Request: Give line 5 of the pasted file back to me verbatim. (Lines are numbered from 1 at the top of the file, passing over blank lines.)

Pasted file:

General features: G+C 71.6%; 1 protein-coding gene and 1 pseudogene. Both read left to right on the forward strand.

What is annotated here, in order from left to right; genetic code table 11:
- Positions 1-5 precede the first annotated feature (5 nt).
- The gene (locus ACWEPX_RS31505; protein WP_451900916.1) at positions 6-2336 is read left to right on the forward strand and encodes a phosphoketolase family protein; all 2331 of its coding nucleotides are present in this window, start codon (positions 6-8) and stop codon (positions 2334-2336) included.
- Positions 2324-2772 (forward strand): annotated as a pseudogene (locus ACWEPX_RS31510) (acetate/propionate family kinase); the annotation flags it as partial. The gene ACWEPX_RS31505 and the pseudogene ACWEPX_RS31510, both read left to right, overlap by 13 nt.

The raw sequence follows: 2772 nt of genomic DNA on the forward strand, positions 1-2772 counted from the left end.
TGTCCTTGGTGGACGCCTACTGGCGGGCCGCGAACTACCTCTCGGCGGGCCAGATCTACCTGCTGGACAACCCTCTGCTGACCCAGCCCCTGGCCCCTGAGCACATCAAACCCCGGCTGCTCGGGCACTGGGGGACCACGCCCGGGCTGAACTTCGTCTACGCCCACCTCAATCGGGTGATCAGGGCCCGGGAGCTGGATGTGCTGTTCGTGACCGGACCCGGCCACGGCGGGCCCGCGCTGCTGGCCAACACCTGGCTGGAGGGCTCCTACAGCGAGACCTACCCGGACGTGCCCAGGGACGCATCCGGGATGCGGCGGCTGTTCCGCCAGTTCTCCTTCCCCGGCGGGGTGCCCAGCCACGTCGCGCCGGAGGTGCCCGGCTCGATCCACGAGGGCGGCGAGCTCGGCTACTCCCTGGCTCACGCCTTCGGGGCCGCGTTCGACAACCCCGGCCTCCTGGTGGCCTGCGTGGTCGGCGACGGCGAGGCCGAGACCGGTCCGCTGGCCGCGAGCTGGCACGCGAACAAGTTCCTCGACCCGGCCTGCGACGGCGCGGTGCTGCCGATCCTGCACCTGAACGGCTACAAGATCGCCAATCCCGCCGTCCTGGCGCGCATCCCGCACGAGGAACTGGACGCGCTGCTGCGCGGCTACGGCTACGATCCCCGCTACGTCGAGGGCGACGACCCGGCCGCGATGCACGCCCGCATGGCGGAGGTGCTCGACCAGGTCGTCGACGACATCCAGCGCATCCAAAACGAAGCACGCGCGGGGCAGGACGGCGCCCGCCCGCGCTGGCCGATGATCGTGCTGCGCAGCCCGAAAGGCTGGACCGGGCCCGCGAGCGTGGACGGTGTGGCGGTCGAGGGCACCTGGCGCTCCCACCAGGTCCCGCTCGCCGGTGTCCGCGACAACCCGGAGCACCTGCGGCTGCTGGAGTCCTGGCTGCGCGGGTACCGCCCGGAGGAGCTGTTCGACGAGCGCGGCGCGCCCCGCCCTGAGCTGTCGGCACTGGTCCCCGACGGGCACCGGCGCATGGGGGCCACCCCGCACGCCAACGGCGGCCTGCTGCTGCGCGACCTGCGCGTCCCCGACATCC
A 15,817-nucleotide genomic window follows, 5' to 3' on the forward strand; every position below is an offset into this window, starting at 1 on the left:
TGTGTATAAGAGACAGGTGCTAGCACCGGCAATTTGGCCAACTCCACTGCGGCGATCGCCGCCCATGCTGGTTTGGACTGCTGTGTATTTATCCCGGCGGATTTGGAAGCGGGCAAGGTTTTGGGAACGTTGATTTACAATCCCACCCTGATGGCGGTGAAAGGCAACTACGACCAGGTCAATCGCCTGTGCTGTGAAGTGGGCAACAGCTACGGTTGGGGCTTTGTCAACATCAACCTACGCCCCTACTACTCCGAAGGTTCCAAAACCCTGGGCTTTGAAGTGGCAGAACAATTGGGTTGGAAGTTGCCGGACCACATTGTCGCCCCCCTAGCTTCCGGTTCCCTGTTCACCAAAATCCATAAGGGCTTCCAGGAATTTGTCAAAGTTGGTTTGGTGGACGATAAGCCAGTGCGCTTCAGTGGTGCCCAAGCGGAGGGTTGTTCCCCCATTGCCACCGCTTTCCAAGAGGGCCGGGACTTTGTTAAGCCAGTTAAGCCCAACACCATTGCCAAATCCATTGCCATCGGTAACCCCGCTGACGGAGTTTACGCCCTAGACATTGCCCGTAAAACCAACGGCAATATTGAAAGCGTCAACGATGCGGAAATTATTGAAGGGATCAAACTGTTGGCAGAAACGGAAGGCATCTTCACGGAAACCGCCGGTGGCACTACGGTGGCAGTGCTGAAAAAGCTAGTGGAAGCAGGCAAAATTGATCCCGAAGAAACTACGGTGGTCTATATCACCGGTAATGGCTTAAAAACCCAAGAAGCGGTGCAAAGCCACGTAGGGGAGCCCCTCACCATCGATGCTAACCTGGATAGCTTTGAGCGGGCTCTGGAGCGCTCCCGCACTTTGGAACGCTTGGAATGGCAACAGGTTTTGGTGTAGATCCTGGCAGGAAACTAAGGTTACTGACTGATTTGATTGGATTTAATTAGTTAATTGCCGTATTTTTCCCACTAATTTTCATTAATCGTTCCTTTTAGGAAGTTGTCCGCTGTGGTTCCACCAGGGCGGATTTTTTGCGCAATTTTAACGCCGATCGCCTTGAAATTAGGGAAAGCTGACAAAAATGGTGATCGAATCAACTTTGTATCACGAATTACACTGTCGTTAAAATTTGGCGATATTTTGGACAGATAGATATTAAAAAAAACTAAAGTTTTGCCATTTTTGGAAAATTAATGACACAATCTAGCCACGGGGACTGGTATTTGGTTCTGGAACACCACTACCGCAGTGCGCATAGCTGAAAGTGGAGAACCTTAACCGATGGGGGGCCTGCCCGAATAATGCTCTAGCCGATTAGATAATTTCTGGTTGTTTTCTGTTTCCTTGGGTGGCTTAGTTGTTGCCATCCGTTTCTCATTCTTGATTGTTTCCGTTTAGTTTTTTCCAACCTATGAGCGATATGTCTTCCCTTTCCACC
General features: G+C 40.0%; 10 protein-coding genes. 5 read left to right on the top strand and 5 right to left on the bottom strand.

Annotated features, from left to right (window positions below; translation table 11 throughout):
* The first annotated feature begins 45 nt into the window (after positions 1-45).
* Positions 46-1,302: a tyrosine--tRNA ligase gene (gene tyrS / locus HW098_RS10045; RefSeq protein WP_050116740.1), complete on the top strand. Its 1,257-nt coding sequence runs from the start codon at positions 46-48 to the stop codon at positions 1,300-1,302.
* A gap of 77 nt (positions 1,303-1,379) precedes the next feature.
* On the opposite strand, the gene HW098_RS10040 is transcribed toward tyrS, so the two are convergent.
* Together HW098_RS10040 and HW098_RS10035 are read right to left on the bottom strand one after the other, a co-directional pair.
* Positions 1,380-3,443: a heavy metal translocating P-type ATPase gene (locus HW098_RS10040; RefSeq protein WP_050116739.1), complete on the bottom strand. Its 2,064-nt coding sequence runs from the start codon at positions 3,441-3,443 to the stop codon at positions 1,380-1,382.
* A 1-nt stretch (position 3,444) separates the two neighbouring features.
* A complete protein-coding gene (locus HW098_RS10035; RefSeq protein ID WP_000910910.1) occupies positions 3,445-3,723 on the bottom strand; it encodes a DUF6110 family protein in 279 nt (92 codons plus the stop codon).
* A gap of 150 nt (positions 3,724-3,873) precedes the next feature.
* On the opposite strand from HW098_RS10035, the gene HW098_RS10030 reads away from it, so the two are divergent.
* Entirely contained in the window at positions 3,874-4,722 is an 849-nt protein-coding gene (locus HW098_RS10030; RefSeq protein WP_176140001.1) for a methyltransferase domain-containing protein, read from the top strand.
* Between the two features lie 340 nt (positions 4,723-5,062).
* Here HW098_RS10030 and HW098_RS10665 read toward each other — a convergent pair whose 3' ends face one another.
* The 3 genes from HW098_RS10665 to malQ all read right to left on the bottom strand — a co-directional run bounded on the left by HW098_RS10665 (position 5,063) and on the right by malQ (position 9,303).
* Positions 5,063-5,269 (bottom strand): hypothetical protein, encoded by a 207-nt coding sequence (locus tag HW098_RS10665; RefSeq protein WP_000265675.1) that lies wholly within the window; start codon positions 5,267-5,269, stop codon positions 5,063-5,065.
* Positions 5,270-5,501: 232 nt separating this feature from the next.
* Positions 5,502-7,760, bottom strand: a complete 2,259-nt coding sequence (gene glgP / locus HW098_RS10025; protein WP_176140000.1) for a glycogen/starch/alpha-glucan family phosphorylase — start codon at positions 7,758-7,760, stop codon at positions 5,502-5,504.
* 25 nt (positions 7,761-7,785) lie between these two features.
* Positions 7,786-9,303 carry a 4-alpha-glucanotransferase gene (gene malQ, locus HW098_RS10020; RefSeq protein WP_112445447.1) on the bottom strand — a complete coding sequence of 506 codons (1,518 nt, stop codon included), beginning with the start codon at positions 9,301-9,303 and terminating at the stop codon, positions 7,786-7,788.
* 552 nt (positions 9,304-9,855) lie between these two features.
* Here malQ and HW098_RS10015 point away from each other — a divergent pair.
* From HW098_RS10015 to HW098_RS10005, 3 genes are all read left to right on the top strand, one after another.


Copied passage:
- Positions 2324-2772 (forward strand): annotated as a pseudogene (locus ACWEPX_RS31510) (acetate/propionate family kinase); the annotation flags it as partial. The gene ACWEPX_RS31505 and the pseudogene ACWEPX_RS31510, both read left to right, overlap by 13 nt.